Posted by: Joe English | March 24, 2008

Racing: IOC officials say air quality will be OK, but have plans just in case

The International Olympic Committee weighed in on the concerns raised over air quality at the upcoming Olympic Games in Beijing today. While first essentially brushing asides concerns over air quality, a medical commission has decided that there is some risk for outdoor activities lasting over an hour and that a back-up plans to monitor and reschedule events are warranted.

In an analysis of data taken at test events in August 2007 — the same time period as the games will be held this year — the IOC’s Medical Commission found that “the health of athletes was largely not impaired” and that no issues were reported by team doctors treating athletes. However, with events lasting more than one hour, the commission went on to report that “there may be some risk”. The list of activities that falls into this group includes “urban road cycling, mountain bike, marathon, marathon swimming, triathlon and road walk.”

The IOC went on to say that for these stenuous outdoor events, a “plan-b” would might be necessary. They would therefore put in place a procedure that will include daily monitoring of air quality and weather conditions at the venue, a reporting process from the Beijing Environment Protection Bureau to the IOC and relevant sports Federation, and a joint IOC-sports Federation decision to postpone the event if necessary.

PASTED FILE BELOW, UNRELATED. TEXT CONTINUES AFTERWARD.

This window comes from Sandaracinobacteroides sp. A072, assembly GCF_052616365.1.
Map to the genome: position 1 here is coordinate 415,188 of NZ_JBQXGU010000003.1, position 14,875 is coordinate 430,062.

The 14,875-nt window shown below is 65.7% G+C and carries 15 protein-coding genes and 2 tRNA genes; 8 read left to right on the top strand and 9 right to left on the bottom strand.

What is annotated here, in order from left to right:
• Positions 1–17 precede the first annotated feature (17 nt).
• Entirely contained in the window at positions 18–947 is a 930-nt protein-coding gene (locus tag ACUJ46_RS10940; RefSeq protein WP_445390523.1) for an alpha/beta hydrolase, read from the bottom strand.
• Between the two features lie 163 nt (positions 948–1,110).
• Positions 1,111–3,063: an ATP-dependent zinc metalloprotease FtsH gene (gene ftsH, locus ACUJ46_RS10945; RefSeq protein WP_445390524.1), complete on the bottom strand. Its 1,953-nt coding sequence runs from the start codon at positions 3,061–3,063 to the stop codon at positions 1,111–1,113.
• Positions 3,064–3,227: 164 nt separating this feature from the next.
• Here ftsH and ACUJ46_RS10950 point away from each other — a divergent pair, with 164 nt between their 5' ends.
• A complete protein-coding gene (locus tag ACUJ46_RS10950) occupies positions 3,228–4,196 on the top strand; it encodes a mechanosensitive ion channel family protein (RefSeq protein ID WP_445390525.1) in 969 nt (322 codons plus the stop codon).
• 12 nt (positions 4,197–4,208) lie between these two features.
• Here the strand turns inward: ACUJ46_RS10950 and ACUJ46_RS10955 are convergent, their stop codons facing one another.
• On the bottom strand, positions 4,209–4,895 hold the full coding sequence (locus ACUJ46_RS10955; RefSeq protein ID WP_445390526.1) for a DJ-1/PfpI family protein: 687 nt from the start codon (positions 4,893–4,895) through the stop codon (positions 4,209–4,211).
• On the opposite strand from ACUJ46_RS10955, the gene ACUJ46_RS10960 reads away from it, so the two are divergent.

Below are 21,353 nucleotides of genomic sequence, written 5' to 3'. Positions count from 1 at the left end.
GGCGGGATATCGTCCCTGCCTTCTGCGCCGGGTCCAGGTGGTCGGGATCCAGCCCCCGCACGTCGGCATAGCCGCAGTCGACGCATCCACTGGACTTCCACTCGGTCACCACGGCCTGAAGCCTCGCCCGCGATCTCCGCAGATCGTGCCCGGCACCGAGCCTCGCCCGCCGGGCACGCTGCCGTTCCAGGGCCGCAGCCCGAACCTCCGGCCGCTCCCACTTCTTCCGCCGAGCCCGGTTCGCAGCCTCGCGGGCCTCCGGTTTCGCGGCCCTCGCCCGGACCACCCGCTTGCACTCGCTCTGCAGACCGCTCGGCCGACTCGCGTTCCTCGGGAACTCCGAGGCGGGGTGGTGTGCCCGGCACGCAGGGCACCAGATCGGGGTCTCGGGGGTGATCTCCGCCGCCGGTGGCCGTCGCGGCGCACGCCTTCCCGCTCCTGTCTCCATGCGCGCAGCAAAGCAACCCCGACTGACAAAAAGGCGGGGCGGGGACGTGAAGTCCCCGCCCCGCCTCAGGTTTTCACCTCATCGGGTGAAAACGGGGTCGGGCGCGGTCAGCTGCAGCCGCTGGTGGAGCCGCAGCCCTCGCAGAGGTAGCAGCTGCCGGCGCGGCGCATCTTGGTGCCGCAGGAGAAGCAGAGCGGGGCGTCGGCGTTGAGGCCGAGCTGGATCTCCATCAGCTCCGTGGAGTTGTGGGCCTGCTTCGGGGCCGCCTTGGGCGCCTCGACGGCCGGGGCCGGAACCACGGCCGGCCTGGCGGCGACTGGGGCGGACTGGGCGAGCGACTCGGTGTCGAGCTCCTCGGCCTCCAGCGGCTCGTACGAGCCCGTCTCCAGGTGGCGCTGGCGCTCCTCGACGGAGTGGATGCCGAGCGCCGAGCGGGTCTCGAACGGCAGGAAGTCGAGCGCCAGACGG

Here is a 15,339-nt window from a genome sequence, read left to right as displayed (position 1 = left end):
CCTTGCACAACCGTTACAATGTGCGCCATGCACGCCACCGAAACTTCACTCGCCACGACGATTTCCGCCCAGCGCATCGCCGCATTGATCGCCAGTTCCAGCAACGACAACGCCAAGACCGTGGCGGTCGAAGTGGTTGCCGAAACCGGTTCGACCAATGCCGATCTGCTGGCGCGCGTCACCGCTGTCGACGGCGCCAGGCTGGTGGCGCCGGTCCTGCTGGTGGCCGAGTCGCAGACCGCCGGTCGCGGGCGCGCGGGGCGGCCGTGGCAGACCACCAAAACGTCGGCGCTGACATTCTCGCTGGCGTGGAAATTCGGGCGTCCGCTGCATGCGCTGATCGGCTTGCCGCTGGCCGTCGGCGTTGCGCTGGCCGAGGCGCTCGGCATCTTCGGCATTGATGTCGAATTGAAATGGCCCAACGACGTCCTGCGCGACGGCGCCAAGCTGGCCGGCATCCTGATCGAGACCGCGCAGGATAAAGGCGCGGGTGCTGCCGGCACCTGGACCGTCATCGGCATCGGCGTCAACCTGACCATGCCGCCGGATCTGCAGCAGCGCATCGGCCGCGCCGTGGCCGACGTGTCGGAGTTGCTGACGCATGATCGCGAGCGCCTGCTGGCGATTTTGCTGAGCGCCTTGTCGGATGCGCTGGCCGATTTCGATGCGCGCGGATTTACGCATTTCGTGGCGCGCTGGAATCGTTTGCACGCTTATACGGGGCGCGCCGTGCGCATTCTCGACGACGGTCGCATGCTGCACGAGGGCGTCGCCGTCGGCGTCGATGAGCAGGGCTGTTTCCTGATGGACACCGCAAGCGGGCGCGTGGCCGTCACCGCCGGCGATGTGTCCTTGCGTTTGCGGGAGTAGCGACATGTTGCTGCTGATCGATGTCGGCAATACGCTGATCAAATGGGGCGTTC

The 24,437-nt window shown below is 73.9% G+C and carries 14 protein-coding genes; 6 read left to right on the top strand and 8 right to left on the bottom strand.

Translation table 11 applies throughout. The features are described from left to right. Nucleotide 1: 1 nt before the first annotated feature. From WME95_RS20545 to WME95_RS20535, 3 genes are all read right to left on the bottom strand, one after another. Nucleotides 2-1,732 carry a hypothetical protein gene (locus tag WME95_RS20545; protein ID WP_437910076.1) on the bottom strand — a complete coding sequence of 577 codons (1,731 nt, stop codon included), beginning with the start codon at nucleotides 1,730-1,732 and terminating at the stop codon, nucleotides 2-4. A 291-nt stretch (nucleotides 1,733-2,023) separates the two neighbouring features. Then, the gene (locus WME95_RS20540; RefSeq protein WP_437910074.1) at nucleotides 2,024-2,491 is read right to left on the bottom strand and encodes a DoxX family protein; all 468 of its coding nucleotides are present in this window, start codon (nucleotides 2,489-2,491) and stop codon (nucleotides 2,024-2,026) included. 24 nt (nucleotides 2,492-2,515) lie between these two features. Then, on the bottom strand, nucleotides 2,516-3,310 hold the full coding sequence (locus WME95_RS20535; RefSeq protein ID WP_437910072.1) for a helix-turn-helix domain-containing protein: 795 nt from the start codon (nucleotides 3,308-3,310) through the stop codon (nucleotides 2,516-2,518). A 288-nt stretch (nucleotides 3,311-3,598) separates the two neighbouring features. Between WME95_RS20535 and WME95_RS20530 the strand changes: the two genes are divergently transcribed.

In an article about the findings in the International Herald Tribune IOC president Jacques Rogge said Monday, that the data showed there is “no danger whatsoever” for athletes competing in high intensity events lasting under an hour, but that those involved in longer outdoor events “could be affected by poor air.”

He went on to add that rescheudling of events is always a possiblity, noting that the Olympic Downhill event was postponed for 16 days due to poor weather conditions. In that case, the Downhill was held on the last day of competition — the last possible day to hold it.

The Marathon is typically scheduled for the last day of Olympic competition, so this would not give organizers much flexilbilty in moving the day of the race. The only option might be pull in the time of the race to a cooler, earlier, part of the day.

Marathon world record holder Haile Gebrselassie has said that this year’s event is “going to be the hardest marathon in history,” in justifying his decision not to run.

IOC President Rogge added in an interview with The Associated Press, “while I regret the absence of Haile Gebrselassie, I respect his decision. But the games are far stronger than the individual. The marathon will be a great success and there will be a great champion.”

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